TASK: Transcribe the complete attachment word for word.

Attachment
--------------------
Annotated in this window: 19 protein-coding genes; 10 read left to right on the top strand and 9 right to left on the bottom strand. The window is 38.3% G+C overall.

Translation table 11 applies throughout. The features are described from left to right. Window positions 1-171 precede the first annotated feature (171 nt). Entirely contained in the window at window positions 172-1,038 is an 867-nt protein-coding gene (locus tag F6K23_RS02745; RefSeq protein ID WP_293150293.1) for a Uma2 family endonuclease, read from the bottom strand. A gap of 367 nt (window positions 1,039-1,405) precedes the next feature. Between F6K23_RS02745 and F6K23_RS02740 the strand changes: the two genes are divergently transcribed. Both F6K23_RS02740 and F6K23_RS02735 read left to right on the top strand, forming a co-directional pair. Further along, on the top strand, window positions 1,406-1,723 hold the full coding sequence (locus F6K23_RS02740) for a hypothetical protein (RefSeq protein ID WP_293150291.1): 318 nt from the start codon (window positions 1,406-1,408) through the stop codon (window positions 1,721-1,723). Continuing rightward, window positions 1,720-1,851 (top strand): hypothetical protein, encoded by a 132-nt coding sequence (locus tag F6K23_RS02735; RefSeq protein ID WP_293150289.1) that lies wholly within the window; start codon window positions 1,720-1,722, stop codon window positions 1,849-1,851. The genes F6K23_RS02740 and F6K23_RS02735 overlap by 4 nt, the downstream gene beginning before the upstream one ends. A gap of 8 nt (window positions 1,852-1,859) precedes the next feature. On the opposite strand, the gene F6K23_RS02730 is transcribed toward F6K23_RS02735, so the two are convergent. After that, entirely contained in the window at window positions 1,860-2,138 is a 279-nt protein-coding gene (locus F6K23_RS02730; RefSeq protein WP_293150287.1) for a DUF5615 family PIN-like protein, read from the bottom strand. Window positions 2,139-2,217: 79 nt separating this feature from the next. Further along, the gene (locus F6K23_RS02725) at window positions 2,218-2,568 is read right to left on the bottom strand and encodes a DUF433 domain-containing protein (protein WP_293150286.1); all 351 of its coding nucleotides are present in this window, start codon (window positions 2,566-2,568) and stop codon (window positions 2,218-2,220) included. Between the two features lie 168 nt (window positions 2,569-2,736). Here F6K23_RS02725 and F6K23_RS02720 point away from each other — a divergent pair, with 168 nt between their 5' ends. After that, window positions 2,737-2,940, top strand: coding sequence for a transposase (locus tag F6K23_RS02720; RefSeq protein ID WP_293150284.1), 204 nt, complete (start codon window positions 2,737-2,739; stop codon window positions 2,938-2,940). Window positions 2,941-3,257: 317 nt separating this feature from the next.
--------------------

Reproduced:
Annotated in this window: 19 protein-coding genes; 10 read left to right on the top strand and 9 right to left on the bottom strand. The window is 38.3% G+C overall.

Translation table 11 applies throughout. The features are described from left to right. Window positions 1-171 precede the first annotated feature (171 nt). Entirely contained in the window at window positions 172-1,038 is an 867-nt protein-coding gene (locus tag F6K23_RS02745; RefSeq protein ID WP_293150293.1) for a Uma2 family endonuclease, read from the bottom strand. A gap of 367 nt (window positions 1,039-1,405) precedes the next feature. Between F6K23_RS02745 and F6K23_RS02740 the strand changes: the two genes are divergently transcribed. Both F6K23_RS02740 and F6K23_RS02735 read left to right on the top strand, forming a co-directional pair. Further along, on the top strand, window positions 1,406-1,723 hold the full coding sequence (locus F6K23_RS02740) for a hypothetical protein (RefSeq protein ID WP_293150291.1): 318 nt from the start codon (window positions 1,406-1,408) through the stop codon (window positions 1,721-1,723). Continuing rightward, window positions 1,720-1,851 (top strand): hypothetical protein, encoded by a 132-nt coding sequence (locus tag F6K23_RS02735; RefSeq protein ID WP_293150289.1) that lies wholly within the window; start codon window positions 1,720-1,722, stop codon window positions 1,849-1,851. The genes F6K23_RS02740 and F6K23_RS02735 overlap by 4 nt, the downstream gene beginning before the upstream one ends. A gap of 8 nt (window positions 1,852-1,859) precedes the next feature. On the opposite strand, the gene F6K23_RS02730 is transcribed toward F6K23_RS02735, so the two are convergent. After that, entirely contained in the window at window positions 1,860-2,138 is a 279-nt protein-coding gene (locus F6K23_RS02730; RefSeq protein WP_293150287.1) for a DUF5615 family PIN-like protein, read from the bottom strand. Window positions 2,139-2,217: 79 nt separating this feature from the next. Further along, the gene (locus F6K23_RS02725) at window positions 2,218-2,568 is read right to left on the bottom strand and encodes a DUF433 domain-containing protein (protein WP_293150286.1); all 351 of its coding nucleotides are present in this window, start codon (window positions 2,566-2,568) and stop codon (window positions 2,218-2,220) included. Between the two features lie 168 nt (window positions 2,569-2,736). Here F6K23_RS02725 and F6K23_RS02720 point away from each other — a divergent pair, with 168 nt between their 5' ends. After that, window positions 2,737-2,940, top strand: coding sequence for a transposase (locus tag F6K23_RS02720; RefSeq protein ID WP_293150284.1), 204 nt, complete (start codon window positions 2,737-2,739; stop codon window positions 2,938-2,940). Window positions 2,941-3,257: 317 nt separating this feature from the next.